Educating Through a Pandemic: Finals Edition
Finals. A word that holds an infinite amount of weight for both high school and college students. With college’s finals weeks fast approaching, the question becomes what will change as we complete the semester virtually? Many students are wondering if and how these final exams and essays will be administered, and if the grading criteria will change at all.
Speaking to UW Oshkosh junior Kailey Bagley, I got her take on the drastic changes that ensued after colleges and universities went online. Kailey is an Elementary Education major with a minor in Math.
“Virtual learning is so much different than face-to-face classes. I have to push myself more with my online classes to be able to teach myself most of the material. I would much rather be back in the classrooms,” she says.
Students across the United States face the same dilemma. They are supposed to teach themselves, while performing at a standard similar to the one where they were taught by a trained professional. Not only are students expected to teach themselves through their own efforts, they also had to weather a difficult transition period. Students were sent home from their universities, transitioned to living back at home and learned how to complete school virtually.
When asked how this transition affected her, Kailey explains, “I feel like I definitely lost content when everything switched to online. For example, some of my classes continue to upload podcasts or hold class over Collaborate Ultra. Other classes haven’t uploaded any material and we are just supposed to finish the assignments that were scheduled throughout the rest of the semester.”
Colleges are turning to a variety of online formats to educate their students, but it remains a challenge when not all professors and students are comfortable learning in that way. A rough transition period combined with personal learning results in a fear for finals that is more intense than previous years. Finals have always been heavily weighted, but with less learning taking place and a new online format, many professors are altering their traditional exams and essays and turning them into projects.
“This semester, many of my finals are projects,” Kailey says. “They are cumulative projects describing what we have learned throughout the semester. I only have one class that has a final test.”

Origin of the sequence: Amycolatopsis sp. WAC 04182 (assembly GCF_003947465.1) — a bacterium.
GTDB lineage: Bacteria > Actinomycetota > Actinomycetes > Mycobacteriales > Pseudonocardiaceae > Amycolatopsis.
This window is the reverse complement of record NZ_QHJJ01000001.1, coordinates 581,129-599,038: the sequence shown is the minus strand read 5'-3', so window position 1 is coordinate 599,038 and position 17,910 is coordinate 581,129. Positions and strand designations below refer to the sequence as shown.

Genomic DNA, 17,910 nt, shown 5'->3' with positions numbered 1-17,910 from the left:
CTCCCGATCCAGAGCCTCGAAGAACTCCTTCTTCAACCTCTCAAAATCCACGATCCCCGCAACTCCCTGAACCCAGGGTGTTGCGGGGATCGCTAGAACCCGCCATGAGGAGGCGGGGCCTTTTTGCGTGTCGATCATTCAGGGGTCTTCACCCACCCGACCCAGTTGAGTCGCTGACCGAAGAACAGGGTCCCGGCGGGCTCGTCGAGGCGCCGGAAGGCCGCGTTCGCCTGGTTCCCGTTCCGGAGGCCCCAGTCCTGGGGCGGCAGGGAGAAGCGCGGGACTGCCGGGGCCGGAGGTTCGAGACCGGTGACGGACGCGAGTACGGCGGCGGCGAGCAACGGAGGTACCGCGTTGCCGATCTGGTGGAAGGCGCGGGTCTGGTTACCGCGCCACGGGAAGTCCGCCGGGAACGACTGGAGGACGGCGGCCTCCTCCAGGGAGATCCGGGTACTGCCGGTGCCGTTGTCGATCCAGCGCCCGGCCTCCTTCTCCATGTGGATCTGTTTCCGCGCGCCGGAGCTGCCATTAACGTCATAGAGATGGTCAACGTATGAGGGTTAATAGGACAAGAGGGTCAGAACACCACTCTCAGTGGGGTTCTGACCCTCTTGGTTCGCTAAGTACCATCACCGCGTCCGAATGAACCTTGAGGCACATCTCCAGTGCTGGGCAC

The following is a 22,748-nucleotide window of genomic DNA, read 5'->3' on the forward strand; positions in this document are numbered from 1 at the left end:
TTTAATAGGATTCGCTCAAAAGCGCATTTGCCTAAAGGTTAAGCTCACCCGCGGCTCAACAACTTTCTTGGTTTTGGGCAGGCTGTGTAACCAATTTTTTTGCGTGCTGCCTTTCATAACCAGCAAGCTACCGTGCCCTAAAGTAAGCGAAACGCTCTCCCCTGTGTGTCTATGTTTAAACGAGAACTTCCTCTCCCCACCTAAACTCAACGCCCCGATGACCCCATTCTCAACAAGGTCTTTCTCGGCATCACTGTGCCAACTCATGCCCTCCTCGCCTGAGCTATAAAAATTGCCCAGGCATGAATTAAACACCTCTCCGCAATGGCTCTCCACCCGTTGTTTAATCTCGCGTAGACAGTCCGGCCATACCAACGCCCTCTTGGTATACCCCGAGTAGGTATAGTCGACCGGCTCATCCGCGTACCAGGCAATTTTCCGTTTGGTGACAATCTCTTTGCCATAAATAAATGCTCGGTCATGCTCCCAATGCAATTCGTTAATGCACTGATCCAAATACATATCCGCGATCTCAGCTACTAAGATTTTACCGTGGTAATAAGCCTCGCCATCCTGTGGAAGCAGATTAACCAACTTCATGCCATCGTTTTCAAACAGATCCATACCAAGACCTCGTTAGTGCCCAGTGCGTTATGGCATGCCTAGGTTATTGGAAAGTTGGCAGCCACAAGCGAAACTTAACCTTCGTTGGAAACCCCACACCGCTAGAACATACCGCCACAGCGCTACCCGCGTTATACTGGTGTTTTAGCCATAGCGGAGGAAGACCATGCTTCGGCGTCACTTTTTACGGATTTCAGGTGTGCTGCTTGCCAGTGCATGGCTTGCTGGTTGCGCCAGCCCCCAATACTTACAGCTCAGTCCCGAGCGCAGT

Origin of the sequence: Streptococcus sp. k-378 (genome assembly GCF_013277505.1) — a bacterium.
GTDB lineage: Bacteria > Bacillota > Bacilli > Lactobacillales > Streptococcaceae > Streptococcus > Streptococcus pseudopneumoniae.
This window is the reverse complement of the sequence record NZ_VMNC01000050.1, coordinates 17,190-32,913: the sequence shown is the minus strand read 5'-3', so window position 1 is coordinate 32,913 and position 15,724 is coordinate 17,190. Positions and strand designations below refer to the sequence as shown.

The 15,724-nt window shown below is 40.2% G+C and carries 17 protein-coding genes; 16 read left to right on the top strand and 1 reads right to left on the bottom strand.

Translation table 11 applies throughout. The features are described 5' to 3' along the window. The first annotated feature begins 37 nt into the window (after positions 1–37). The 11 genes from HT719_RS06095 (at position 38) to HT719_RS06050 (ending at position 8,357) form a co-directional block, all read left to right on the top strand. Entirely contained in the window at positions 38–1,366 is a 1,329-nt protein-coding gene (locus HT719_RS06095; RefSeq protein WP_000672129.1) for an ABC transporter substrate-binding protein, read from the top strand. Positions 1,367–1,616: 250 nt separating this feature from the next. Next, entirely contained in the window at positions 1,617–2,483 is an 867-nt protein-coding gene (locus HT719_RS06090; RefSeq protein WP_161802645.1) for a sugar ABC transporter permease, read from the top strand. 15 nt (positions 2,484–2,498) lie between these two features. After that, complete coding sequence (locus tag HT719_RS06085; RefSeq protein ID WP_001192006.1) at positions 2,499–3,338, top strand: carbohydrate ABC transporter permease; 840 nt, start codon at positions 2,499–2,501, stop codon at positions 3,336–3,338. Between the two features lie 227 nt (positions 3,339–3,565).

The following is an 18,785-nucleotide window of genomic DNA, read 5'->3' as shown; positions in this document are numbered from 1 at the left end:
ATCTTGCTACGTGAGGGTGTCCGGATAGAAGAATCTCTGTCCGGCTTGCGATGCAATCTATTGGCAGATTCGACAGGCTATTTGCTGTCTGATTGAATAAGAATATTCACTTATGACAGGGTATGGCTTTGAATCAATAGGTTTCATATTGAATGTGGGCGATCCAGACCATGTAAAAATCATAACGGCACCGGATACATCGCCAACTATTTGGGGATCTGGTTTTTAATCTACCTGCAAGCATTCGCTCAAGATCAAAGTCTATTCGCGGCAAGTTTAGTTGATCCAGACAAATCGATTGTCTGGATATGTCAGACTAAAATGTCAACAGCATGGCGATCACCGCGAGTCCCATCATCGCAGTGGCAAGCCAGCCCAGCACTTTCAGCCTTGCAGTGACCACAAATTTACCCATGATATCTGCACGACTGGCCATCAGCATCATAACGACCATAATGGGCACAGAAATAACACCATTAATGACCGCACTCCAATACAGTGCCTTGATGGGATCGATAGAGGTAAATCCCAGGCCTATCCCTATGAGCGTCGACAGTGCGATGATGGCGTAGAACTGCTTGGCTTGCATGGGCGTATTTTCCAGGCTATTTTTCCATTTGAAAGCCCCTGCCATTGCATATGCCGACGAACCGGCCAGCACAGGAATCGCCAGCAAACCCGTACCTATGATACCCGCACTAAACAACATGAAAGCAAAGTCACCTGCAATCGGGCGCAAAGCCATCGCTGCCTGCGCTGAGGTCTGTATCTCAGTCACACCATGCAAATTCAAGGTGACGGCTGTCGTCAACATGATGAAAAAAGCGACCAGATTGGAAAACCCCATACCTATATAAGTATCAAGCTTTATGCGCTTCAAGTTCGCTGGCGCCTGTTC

For all finals remaining in exam format, they are being administered differently than before. Professors monitor students to avoid cheating, and set strict limits on exams to increase difficulty.
“it is a lot harder than before. In class, we would’ve had the class period to work on the exam. Now that it is online, there is a time limit of 30 minutes to take a full exam, which I personally find a lot more difficult because the time limit puts even more pressure on you,” Kailey says.
Even though the content may be the same, the exams are often more difficult due to the virtual aspect of learning, but professors are stepping up to help alleviate some of the stress. Some offer exams without a grade, relying on students to figure out how much they have learned, or find a way to work with students to make projects more accessible by sending them materials with which to work. Kailey sees this in her professors as well, saying, “Most of my professors have been overly understanding and helpful during this time.”
Finals will always provide students with about two weeks of unending stress, regardless of their format. Luckily professors and students are adapting as they go, creating a positive work environment, designed to help students succeed. When asked about her best advice for students heading into finals week, Kailey says, “Study, even though the finals are now online, don’t wait until the last minute to look over your materials or expect to be able to look up every answer. Also breathe. This is a very weird and unexpected time for all of us, we will get through it!”
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